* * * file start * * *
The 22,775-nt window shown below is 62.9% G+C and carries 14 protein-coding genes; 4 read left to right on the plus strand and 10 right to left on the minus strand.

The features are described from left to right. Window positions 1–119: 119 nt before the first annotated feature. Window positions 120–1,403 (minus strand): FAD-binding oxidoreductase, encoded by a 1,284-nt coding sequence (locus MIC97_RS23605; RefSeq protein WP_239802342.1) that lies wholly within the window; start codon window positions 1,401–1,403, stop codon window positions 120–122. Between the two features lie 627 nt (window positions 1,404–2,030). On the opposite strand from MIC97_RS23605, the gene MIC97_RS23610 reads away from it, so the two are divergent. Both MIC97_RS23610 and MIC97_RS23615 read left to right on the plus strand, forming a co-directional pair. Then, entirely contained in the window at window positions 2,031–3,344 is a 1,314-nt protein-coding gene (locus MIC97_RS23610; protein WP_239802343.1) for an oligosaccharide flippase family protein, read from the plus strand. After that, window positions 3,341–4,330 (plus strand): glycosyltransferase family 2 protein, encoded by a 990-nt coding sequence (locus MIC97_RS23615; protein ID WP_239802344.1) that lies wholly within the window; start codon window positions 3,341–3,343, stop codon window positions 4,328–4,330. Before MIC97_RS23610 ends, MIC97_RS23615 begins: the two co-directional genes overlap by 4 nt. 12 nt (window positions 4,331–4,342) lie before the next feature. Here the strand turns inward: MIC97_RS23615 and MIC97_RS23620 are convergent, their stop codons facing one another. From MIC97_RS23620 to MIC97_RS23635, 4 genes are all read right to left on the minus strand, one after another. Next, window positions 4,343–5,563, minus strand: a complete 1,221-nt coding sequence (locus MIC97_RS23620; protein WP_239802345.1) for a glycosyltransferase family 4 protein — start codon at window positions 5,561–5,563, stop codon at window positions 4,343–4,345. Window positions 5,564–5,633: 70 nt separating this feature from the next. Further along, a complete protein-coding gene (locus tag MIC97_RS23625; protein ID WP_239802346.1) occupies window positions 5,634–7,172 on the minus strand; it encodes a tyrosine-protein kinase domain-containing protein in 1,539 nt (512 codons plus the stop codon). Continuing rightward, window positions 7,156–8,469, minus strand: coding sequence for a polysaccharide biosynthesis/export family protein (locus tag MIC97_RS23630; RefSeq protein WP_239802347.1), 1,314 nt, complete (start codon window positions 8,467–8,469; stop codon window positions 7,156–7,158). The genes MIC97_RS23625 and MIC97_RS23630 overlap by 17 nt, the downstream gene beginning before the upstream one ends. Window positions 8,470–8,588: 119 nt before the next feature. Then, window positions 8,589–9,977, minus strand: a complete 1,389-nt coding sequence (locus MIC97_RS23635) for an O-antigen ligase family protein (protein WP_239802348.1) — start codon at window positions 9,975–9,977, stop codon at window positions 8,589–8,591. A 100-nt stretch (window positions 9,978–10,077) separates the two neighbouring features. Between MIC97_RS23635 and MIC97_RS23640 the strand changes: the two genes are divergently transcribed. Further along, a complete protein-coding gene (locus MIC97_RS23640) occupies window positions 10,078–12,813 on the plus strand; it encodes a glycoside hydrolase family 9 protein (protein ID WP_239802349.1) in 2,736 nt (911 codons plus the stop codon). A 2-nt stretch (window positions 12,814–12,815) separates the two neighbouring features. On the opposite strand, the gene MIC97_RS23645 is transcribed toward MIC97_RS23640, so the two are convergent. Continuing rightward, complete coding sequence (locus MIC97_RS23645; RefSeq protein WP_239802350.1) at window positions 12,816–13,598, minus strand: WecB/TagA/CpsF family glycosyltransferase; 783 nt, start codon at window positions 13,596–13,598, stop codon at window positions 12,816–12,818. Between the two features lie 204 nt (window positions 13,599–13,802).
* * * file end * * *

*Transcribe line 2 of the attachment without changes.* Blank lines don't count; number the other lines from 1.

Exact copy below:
The features are described from left to right. Window positions 1–119: 119 nt before the first annotated feature. Window positions 120–1,403 (minus strand): FAD-binding oxidoreductase, encoded by a 1,284-nt coding sequence (locus MIC97_RS23605; RefSeq protein WP_239802342.1) that lies wholly within the window; start codon window positions 1,401–1,403, stop codon window positions 120–122. Between the two features lie 627 nt (window positions 1,404–2,030). On the opposite strand from MIC97_RS23605, the gene MIC97_RS23610 reads away from it, so the two are divergent. Both MIC97_RS23610 and MIC97_RS23615 read left to right on the plus strand, forming a co-directional pair. Then, entirely contained in the window at window positions 2,031–3,344 is a 1,314-nt protein-coding gene (locus MIC97_RS23610; protein WP_239802343.1) for an oligosaccharide flippase family protein, read from the plus strand. After that, window positions 3,341–4,330 (plus strand): glycosyltransferase family 2 protein, encoded by a 990-nt coding sequence (locus MIC97_RS23615; protein ID WP_239802344.1) that lies wholly within the window; start codon window positions 3,341–3,343, stop codon window positions 4,328–4,330. Before MIC97_RS23610 ends, MIC97_RS23615 begins: the two co-directional genes overlap by 4 nt. 12 nt (window positions 4,331–4,342) lie before the next feature. Here the strand turns inward: MIC97_RS23615 and MIC97_RS23620 are convergent, their stop codons facing one another. From MIC97_RS23620 to MIC97_RS23635, 4 genes are all read right to left on the minus strand, one after another. Next, window positions 4,343–5,563, minus strand: a complete 1,221-nt coding sequence (locus MIC97_RS23620; protein WP_239802345.1) for a glycosyltransferase family 4 protein — start codon at window positions 5,561–5,563, stop codon at window positions 4,343–4,345. Window positions 5,564–5,633: 70 nt separating this feature from the next. Further along, a complete protein-coding gene (locus tag MIC97_RS23625; protein ID WP_239802346.1) occupies window positions 5,634–7,172 on the minus strand; it encodes a tyrosine-protein kinase domain-containing protein in 1,539 nt (512 codons plus the stop codon). Continuing rightward, window positions 7,156–8,469, minus strand: coding sequence for a polysaccharide biosynthesis/export family protein (locus tag MIC97_RS23630; RefSeq protein WP_239802347.1), 1,314 nt, complete (start codon window positions 8,467–8,469; stop codon window positions 7,156–7,158). The genes MIC97_RS23625 and MIC97_RS23630 overlap by 17 nt, the downstream gene beginning before the upstream one ends. Window positions 8,470–8,588: 119 nt before the next feature. Then, window positions 8,589–9,977, minus strand: a complete 1,389-nt coding sequence (locus MIC97_RS23635) for an O-antigen ligase family protein (protein WP_239802348.1) — start codon at window positions 9,975–9,977, stop codon at window positions 8,589–8,591. A 100-nt stretch (window positions 9,978–10,077) separates the two neighbouring features. Between MIC97_RS23635 and MIC97_RS23640 the strand changes: the two genes are divergently transcribed. Further along, a complete protein-coding gene (locus MIC97_RS23640) occupies window positions 10,078–12,813 on the plus strand; it encodes a glycoside hydrolase family 9 protein (protein ID WP_239802349.1) in 2,736 nt (911 codons plus the stop codon). A 2-nt stretch (window positions 12,814–12,815) separates the two neighbouring features. On the opposite strand, the gene MIC97_RS23645 is transcribed toward MIC97_RS23640, so the two are convergent. Continuing rightward, complete coding sequence (locus MIC97_RS23645; RefSeq protein WP_239802350.1) at window positions 12,816–13,598, minus strand: WecB/TagA/CpsF family glycosyltransferase; 783 nt, start codon at window positions 13,596–13,598, stop codon at window positions 12,816–12,818. Between the two features lie 204 nt (window positions 13,599–13,802).